China’s CCP appears to be of the notion that the US and its allies had failed to first compel Russia not to invade Ukraine and later failed again to subdue Russian war efforts. Even the sanctions have come to a naught as Russia has found alternate means to earn money from discounted oil sale.

The situation actually makes China confident of tackling the western response to any of its offensive overtures against Taiwan.

In this situation, the role of the US in the Indo-Pacific is similar to that of Nato in the Russia-Ukraine conflict. The Americans have to be always present in full strength in the South China Sea region to as much deter a war as fight a war. Anything less will mean no resistance to China. Similarly, Russian president Vladimir Putin knows that NATO does not threaten Russia any more than Taiwan threatens China, but it does stand in the way of Putin’s dream of building a European empire.

As the world watches for China’s reaction to Taiwan’s conscription announcement, analysts analyse President Xi Jinping’s public statements for any hints of an impending attack on Taiwan. They are perturbed by Xi’s statement in 2012 itself that the “Taiwan problem” would no longer be handed down to the next generation.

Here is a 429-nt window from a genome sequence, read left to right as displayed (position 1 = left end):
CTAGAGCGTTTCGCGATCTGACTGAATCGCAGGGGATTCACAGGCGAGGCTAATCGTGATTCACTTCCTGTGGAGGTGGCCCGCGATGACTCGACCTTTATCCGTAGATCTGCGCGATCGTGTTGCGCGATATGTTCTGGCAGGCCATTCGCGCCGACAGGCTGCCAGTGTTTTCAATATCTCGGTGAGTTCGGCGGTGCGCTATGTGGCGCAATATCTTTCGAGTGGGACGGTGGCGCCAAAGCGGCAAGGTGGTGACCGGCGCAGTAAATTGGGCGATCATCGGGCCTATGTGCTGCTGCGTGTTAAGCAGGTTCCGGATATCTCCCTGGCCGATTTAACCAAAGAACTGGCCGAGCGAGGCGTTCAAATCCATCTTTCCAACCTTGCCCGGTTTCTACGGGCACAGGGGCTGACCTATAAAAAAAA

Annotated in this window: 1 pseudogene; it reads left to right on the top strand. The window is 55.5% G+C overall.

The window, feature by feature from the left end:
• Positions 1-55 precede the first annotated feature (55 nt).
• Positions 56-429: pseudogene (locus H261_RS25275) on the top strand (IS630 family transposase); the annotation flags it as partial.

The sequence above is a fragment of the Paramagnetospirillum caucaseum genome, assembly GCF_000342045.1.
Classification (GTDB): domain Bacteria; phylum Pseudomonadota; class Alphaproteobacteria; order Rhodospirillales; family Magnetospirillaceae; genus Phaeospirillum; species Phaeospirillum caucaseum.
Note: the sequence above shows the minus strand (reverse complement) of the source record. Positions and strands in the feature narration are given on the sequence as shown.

The Chinese president had also clarified that he views unification with Taiwan as a measure of success, and he cannot achieve the great rejuvenation of China without Taiwan being part of it.

It is still not clear whether China’s overt military intrusions into Taiwan’s air space are attempts to prevent Taiwan from formally declaring independence or to test Taiwan’s allies’ reactions if a Chinese conquest plan is eventually implemented.

At the same time, Chinese military observers say the military action that Beijing would take depends on China’s capability and China would not take coercive military action unless it has sufficient capability to launch a full-scale invasion.

Some of these criticisms were acknowledged previously when Tsai announced the lengthening of the conscription period .